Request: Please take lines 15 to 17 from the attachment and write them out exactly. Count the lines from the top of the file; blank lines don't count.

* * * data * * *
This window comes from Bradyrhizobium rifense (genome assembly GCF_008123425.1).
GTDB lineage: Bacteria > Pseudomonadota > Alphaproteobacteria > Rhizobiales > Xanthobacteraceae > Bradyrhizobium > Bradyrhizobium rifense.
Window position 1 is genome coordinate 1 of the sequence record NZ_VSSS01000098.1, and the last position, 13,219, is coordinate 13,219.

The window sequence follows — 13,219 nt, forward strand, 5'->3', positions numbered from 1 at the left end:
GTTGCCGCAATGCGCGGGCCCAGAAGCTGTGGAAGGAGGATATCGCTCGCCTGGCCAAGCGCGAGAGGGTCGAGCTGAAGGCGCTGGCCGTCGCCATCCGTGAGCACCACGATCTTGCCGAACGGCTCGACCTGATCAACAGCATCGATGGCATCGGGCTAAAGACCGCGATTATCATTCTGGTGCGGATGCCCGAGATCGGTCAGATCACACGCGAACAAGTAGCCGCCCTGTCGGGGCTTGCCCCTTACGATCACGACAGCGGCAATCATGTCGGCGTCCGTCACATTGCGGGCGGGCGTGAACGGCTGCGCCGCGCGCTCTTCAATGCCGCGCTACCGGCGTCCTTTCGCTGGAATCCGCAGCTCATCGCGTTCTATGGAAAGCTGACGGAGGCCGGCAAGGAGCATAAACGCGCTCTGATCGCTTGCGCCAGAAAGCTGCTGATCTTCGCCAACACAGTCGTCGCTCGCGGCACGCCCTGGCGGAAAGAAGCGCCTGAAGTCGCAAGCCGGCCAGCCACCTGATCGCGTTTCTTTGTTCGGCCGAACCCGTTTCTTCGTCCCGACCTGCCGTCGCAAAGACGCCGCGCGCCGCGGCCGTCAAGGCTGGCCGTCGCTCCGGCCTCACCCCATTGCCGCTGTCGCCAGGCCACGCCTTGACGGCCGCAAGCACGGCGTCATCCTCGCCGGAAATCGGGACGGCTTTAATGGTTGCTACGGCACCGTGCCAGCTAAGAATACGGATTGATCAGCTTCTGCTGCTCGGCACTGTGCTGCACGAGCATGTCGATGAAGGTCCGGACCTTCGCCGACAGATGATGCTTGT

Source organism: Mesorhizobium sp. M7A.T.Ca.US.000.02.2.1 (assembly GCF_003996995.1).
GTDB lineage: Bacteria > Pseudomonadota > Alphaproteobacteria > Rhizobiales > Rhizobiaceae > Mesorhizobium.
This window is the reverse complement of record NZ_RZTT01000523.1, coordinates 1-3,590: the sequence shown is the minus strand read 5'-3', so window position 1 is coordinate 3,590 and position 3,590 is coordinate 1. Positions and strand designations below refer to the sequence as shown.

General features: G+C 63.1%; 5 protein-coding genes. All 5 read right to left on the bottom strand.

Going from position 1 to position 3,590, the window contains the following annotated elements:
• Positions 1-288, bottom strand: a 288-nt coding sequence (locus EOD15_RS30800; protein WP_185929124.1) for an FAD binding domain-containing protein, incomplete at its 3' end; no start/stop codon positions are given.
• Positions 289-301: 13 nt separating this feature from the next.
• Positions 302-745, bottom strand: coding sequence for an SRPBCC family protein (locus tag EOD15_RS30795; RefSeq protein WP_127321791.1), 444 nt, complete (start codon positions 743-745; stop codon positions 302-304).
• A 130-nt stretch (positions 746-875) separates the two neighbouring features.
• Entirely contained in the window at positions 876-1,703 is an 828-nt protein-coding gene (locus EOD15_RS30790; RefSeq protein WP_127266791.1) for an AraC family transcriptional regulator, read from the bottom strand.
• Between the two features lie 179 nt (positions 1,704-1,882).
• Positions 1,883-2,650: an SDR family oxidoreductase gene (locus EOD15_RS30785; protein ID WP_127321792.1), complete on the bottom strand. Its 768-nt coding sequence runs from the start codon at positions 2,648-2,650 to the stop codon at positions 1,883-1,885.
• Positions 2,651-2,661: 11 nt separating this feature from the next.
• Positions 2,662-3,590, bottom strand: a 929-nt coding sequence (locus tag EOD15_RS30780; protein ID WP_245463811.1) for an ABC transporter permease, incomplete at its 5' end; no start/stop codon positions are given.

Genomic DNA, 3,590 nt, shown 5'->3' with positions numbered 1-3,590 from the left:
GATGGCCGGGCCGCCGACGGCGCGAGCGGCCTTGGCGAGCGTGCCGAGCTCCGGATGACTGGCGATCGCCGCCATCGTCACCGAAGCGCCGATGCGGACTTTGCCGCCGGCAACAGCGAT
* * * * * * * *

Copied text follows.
• Entirely contained in the window at positions 876-1,703 is an 828-nt protein-coding gene (locus EOD15_RS30790; RefSeq protein WP_127266791.1) for an AraC family transcriptional regulator, read from the bottom strand.
• Between the two features lie 179 nt (positions 1,704-1,882).
• Positions 1,883-2,650: an SDR family oxidoreductase gene (locus EOD15_RS30785; protein ID WP_127321792.1), complete on the bottom strand. Its 768-nt coding sequence runs from the start codon at positions 2,648-2,650 to the stop codon at positions 1,883-1,885.